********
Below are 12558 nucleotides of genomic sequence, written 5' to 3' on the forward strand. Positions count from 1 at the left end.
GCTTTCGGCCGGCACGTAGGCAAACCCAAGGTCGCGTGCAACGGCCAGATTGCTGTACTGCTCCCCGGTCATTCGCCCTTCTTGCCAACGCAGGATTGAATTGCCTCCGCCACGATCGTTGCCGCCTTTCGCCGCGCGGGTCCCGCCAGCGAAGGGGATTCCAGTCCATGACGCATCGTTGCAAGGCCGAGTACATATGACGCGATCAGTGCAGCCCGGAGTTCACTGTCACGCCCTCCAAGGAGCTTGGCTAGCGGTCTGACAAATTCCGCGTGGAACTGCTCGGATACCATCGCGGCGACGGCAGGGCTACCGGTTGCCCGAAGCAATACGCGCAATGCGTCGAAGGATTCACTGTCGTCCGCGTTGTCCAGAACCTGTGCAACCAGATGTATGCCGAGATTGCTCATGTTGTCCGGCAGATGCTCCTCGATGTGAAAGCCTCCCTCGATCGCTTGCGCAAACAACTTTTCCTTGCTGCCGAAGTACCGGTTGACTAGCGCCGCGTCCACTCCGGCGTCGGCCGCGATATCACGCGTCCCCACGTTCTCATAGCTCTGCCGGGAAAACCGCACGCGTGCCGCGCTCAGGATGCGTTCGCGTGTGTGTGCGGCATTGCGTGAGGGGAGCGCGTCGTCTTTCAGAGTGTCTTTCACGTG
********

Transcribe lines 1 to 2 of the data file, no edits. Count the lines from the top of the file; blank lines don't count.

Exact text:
Below are 12558 nucleotides of genomic sequence, written 5' to 3' on the forward strand. Positions count from 1 at the left end.
GCTTTCGGCCGGCACGTAGGCAAACCCAAGGTCGCGTGCAACGGCCAGATTGCTGTACTGCTCCCCGGTCATTCGCCCTTCTTGCCAACGCAGGATTGAATTGCCTCCGCCACGATCGTTGCCGCCTTTCGCCGCGCGGGTCCCGCCAGCGAAGGGGATTCCAGTCCATGACGCATCGTTGCAAGGCCGAGTACATATGACGCGATCAGTGCAGCCCGGAGTTCACTGTCACGCCCTCCAAGGAGCTTGGCTAGCGGTCTGACAAATTCCGCGTGGAACTGCTCGGATACCATCGCGGCGACGGCAGGGCTACCGGTTGCCCGAAGCAATACGCGCAATGCGTCGAAGGATTCACTGTCGTCCGCGTTGTCCAGAACCTGTGCAACCAGATGTATGCCGAGATTGCTCATGTTGTCCGGCAGATGCTCCTCGATGTGAAAGCCTCCCTCGATCGCTTGCGCAAACAACTTTTCCTTGCTGCCGAAGTACCGGTTGACTAGCGCCGCGTCCACTCCGGCGTCGGCCGCGATATCACGCGTCCCCACGTTCTCATAGCTCTGCCGGGAAAACCGCACGCGTGCCGCGCTCAGGATGCGTTCGCGTGTGTGTGCGGCATTGCGTGAGGGGAGCGCGTCGTCTTTCAGAGTGTCTTTCACGTG